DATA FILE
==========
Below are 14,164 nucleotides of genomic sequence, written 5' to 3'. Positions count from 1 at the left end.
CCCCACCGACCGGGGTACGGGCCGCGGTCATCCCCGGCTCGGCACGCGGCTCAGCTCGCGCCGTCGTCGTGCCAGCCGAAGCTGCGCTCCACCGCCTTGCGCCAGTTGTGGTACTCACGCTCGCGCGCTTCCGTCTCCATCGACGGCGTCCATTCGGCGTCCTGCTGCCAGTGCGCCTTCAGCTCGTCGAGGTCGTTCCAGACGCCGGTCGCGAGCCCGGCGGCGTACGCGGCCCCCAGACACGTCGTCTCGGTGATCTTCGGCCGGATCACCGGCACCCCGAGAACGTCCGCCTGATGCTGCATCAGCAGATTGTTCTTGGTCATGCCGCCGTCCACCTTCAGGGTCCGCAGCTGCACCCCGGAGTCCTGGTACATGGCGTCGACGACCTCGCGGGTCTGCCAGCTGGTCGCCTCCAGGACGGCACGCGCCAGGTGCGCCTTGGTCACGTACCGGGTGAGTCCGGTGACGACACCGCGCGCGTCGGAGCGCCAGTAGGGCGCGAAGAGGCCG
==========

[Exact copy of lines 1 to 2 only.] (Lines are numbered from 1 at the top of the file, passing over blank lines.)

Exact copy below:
Below are 14,164 nucleotides of genomic sequence, written 5' to 3'. Positions count from 1 at the left end.
CCCCACCGACCGGGGTACGGGCCGCGGTCATCCCCGGCTCGGCACGCGGCTCAGCTCGCGCCGTCGTCGTGCCAGCCGAAGCTGCGCTCCACCGCCTTGCGCCAGTTGTGGTACTCACGCTCGCGCGCTTCCGTCTCCATCGACGGCGTCCATTCGGCGTCCTGCTGCCAGTGCGCCTTCAGCTCGTCGAGGTCGTTCCAGACGCCGGTCGCGAGCCCGGCGGCGTACGCGGCCCCCAGACACGTCGTCTCGGTGATCTTCGGCCGGATCACCGGCACCCCGAGAACGTCCGCCTGATGCTGCATCAGCAGATTGTTCTTGGTCATGCCGCCGTCCACCTTCAGGGTCCGCAGCTGCACCCCGGAGTCCTGGTACATGGCGTCGACGACCTCGCGGGTCTGCCAGCTGGTCGCCTCCAGGACGGCACGCGCCAGGTGCGCCTTGGTCACGTACCGGGTGAGTCCGGTGACGACACCGCGCGCGTCGGAGCGCCAGTAGGGCGCGAAGAGGCCG